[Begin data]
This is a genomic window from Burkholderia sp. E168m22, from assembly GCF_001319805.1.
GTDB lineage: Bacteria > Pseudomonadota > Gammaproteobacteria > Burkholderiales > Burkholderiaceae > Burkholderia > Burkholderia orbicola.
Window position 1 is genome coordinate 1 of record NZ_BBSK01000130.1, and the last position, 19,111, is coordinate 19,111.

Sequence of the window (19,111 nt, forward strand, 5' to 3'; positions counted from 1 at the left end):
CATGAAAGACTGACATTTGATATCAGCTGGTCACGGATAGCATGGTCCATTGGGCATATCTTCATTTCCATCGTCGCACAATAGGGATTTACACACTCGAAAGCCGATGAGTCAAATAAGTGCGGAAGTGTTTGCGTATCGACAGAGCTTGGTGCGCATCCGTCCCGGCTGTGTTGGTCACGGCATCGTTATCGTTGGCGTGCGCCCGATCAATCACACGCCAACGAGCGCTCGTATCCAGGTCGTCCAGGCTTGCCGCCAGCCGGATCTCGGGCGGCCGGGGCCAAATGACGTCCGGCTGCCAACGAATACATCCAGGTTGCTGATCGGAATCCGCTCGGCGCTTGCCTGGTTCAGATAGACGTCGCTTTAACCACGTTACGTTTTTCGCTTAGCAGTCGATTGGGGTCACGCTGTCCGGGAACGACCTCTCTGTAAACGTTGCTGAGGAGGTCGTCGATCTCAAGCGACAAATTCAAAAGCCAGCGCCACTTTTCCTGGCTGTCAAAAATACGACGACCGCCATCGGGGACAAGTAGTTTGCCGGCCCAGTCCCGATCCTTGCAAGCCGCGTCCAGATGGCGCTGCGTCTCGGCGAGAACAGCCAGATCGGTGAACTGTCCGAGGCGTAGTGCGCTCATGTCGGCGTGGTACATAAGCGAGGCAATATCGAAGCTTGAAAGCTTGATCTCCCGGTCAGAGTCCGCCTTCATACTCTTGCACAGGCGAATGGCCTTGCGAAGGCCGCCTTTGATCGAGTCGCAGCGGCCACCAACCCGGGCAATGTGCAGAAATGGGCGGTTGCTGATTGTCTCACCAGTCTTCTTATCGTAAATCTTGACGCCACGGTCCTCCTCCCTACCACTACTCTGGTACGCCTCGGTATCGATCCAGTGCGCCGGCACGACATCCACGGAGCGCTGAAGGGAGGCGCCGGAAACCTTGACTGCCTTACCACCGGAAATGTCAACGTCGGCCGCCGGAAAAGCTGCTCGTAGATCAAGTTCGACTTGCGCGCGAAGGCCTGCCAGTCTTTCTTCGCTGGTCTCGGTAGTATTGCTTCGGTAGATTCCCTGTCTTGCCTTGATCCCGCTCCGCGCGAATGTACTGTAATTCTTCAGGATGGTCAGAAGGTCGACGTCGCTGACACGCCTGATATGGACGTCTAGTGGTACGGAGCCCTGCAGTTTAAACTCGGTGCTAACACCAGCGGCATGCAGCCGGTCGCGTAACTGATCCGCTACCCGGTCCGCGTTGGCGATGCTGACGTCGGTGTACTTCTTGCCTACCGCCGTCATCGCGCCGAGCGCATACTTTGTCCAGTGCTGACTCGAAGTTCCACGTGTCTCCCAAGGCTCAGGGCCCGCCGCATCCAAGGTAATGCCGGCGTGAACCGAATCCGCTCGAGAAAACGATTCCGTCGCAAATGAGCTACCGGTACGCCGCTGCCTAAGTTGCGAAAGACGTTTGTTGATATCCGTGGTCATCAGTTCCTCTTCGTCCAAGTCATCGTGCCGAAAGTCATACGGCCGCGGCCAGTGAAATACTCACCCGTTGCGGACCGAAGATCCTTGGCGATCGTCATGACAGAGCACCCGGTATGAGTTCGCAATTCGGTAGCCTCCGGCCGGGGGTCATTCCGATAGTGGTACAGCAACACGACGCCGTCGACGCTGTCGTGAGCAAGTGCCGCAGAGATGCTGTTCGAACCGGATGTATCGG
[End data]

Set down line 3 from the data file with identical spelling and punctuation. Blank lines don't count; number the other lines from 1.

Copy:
Window position 1 is genome coordinate 1 of record NZ_BBSK01000130.1, and the last position, 19,111, is coordinate 19,111.